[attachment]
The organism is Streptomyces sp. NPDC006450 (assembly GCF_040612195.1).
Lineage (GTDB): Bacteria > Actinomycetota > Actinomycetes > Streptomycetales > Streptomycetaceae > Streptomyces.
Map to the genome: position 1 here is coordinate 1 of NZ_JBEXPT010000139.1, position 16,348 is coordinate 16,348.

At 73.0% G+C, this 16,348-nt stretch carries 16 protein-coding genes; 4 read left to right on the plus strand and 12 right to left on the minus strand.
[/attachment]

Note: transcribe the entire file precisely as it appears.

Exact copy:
The organism is Streptomyces sp. NPDC006450 (assembly GCF_040612195.1).
Lineage (GTDB): Bacteria > Actinomycetota > Actinomycetes > Streptomycetales > Streptomycetaceae > Streptomyces.
Map to the genome: position 1 here is coordinate 1 of NZ_JBEXPT010000139.1, position 16,348 is coordinate 16,348.

At 73.0% G+C, this 16,348-nt stretch carries 16 protein-coding genes; 4 read left to right on the plus strand and 12 right to left on the minus strand.